Final Fantasy XV Windows Edition Issues Could Ruin Its Best Feature

Spread the love

After releasing on the PS4 and Xbox One, Final Fantasy XV is set for its PC debut on March 6 as Final Fantasy XV Windows Edition. The Japanese role-playing game (JRPG) has seen a wealth of updates and patches to enhance the experience. PC gamers will be able to benefit from these fixes along with each piece of Final Fantasy XV season pass content, such as Episode Gladiolus, Episode Prompto, Multiplayer Expansion: Comrades, and Episode Ignis.

However, Final Fantasy games on PC have had a mixed track record at best. Outside of Final Fantasy XI and XIV that were massively multiplayer online role-playing games (MMORPGs) built with the PC in mind, most single-player focussed Final Fantasy games have suffered from a myriad of technical concerns such as poor frame rate, subpar visuals, and bugs galore. Does Final Fantasy XV Windows Edition fall into the same trap?

Final Fantasy XV Windows Edition makes a great first impression. Diving into the game’s visual options, you have a wealth of settings to tweak and customise as you see fit. From the usual ones like adjusting anti-aliasing to remove jagged edges, to bespoke options that make full use of Nvidia GPUs such as HairWorks, TurfEffects, and ShadowLibs for hair, grass, and shadow effects, there’s a lot to play around with to get the best possible performance.

Final Fantasy XV to Get New Episodes Until 2019

In a way, it’s a statement of intent from Square Enix, to not repeat the issues that have plagued past Final Fantasy PC releases by essentially throwing in everything including the kitchen sink. Be it being able to adjust HDR via a slider or cap the frame rate at 30, 60, and even 120, the level of control is welcome. More so when you consider how anaemic previous games have been in this regard on PC.

The afterglow of Final Fantasy XV Windows Edition’s PC prowess extends to the image quality on display. Facial features like wrinkles and scars are exceptionally detailed as are the open environments of the game’s first area — Hammerhead, littered with grass and rocky formations that surround a garage and a diner. Unlike the console versions of the game that have a somewhat soft look to them, Final Fantasy XV Windows Edition is crystal clear making it a visual spectacle particularly when you’re roaming its open-world in search of monsters to slay.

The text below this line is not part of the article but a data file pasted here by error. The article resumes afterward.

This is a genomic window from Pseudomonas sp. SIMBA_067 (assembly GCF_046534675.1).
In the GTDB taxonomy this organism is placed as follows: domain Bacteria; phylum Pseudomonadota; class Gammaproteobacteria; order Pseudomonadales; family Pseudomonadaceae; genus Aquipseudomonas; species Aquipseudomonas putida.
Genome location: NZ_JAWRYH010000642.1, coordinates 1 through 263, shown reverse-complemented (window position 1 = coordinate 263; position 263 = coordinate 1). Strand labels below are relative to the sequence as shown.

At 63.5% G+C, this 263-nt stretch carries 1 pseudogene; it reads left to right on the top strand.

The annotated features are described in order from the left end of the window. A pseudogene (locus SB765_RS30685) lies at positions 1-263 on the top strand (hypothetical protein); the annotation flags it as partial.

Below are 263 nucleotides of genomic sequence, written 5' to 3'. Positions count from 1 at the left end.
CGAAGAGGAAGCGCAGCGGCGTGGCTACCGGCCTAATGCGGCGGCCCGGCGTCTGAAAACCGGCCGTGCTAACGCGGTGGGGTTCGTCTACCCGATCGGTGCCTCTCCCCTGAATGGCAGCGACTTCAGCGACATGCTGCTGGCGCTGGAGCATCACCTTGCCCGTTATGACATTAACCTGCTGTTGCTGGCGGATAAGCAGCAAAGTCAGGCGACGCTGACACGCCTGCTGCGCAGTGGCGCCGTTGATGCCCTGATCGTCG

That being said, any feeling of elation quickly gives way to concern thanks to Final Fantasy XV Windows Edition’s poor frame rate, which impacts almost every part of the proceedings. In our experience, cut scenes, combat, or simply just walking around tend to give way to a very obvious stutter and corresponding drop in frame rate. Ever so often the game would dip from 60fps to 28fps or so. Lowering the details down to High or even Average from the Highest option did little to alleviate this. Reducing the resolution from 1080p to 720p didn’t help matters and neither did turning off Nvidia-exclusive options like HairWorks. We noticed this on two Windows 10 PCs — an i5 3470 and an i7 7700 running an Nvidia GTX 1070 with 16GB RAM and a 500GB SSD. Of course this was with the latest drivers from Nvidia on both machines.


Final Fantasy XV Royal Edition, PC Version Release Date Announced

This inconsistency in frame rate across various permutations and combinations makes Final Fantasy XV Windows Edition in its current state far from enjoyable, laying waste to any possible immersion. Final Fantasy XV’s combat — an action-packed affair — is its best feature. On PC, the simple joy of controlling lead character Noctis directly or issues commands to your allies is plagued with problems. Frequent stutters ruin spell casting, special attacks, or simply wielding a sword. What should have been victorious moments, like taking down ginormous demons with a sliver of health left, were knee-capped by constant, almost regular lag that almost made it seem like a feature instead of a bug.

Despite looking so good, it’s perhaps hamstrung by its own ambitions — unlike most games that use Unreal or Unity, Final Fantasy XV uses its own proprietary tech known as Luminous Studio which had a long and somewhat troubled development period.

With the Final Fantasy XV Windows Edition release date being March 6, we hope it doesn’t suffer from the same issues its demo does. As it stands, it’s a welcome to see series creator Square Enix to spend this much time and attention on a PC version of the game and it shows with its stellar visuals and options galore.

Final Fantasy XV Windows Edition’s inconsistent frame rate stops a good game from being great, this is one you should hold off from pre-ordering until we see what the full release brings.



Source link